The Frozen Four may be in the books for another year, but the most controversial play of the tournament, a Notre Dame goal in the third period of the championship game that was overturned by video replay, is still being debated throughout college hockey.
They play, which occurred at 4:56 of the third period with Notre Dame trailing, 3-1, would have closed the BC lead to a single goal. Instead, 35 seconds later Ben Smith scored to give BC a 4-1 lead, which is how the game ended.
The debate on the play was whether or not Notre Dame’s Kyle Lawson kicked the puck into the net. It was clear that the puck hit both of his skates, which he angled in an attempt to move the puck forward to his stick. But after the puck hit his skates, it never did touch his stick before crossing the goal line.
According to Ty Halpin, the NCAA’s associate director of playing rules administration and the staff liaison to the ice hockey rules committee, whether Lawson was attempting to kick the puck in the net was not completely relevant due to a clarification of “distinct kicking motion” that was put into place prior to the 2007-08 season.
“The committee defined a distinct kicking motion this summer as the skate moving toward the goal,” said Halpin via email. “The puck clearly touched [Lawson’s] right skate, which was moving toward the goal, causing the puck to enter the goal.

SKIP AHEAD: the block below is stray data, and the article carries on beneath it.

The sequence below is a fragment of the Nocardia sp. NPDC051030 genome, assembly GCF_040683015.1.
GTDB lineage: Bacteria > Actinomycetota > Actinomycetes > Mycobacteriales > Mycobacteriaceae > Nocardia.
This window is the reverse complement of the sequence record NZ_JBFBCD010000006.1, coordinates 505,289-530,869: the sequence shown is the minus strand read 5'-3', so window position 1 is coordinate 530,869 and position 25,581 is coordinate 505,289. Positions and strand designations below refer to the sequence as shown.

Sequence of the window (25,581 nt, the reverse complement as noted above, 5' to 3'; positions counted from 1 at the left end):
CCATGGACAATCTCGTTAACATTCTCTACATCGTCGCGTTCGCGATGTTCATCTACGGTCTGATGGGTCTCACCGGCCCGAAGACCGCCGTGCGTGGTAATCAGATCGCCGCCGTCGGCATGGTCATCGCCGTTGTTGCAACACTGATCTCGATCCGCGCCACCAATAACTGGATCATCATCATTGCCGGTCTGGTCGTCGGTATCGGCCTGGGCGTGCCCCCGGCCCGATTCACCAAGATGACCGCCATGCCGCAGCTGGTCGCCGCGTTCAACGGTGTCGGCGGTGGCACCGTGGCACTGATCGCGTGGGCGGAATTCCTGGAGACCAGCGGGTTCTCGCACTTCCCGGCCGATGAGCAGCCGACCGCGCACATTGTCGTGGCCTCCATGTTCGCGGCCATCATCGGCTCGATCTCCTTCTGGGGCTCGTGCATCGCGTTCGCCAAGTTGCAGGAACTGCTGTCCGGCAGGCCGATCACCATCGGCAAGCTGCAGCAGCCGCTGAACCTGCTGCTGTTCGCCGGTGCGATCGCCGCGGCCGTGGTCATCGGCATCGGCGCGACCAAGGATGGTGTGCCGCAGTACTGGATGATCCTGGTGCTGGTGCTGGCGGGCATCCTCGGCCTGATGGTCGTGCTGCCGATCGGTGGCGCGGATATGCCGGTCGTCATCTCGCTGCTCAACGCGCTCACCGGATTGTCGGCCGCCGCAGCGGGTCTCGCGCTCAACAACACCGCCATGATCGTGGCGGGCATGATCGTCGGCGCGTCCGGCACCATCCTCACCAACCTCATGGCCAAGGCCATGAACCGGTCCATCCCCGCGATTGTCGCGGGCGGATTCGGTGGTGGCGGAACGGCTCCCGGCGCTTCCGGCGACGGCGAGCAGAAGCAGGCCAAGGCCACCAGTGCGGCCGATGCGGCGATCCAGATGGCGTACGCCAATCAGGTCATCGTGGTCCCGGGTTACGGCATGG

“[Video replay official] Greg Shepherd and the entire officiating crew used every possible angle available to determine whether or not the puck touched the Notre Dame player’s stick before entering the goal. In the end, the correct call was made.”
Truth is, had this game been played a year ago, this goal might have been allowed.
Prior to the 2006-07 season, the rules committee tweaked the definition of the rules to allow for athletic moves to be used to redirect pucks using a skate. In other words, players were allowed to turn or angle their skates — similar to how a soccer player might turn his foot — to redirect the puck into the net.
That interpretation lasted just one season, and in the last off-season was changed to reflect the committee’s above interpretation. If you’re looking through the NCAA rules book for this new interpretation, though, you won’t find it. The rule book is published on a two-year cycle and on the off year, as was the case this year, a memo clarifying rule interpretations and changes is issued to coaches, commissioners and supervisors of officials.
Here is the excerpt from this year’s memo referencing the distinct kicking motion:
“8. Interpretation of a Distinct Kicking Motion. The group had considerable discussion on the difference between directing, deflecting and kicking a puck into the goal. Again, the rules have not changed for 2007-08, but several officials and coaches have different interpretations of how this rule should be adjudicated.
To assist with this, the committee approved the following definition of a distinct kicking motion: ‘A distinct kicking motion is defined as the skate moving toward the goal line.’
This interpretation does not alter any wording that is currently in the rules book, but it is the group’s hope that adding this language in the future will assist officials, coaches and players to understand this rule.”
So while this play may still seem controversial to some, Halpin’s explanation of Shepherd’s ruling appears to be consistent with the rules committee memo.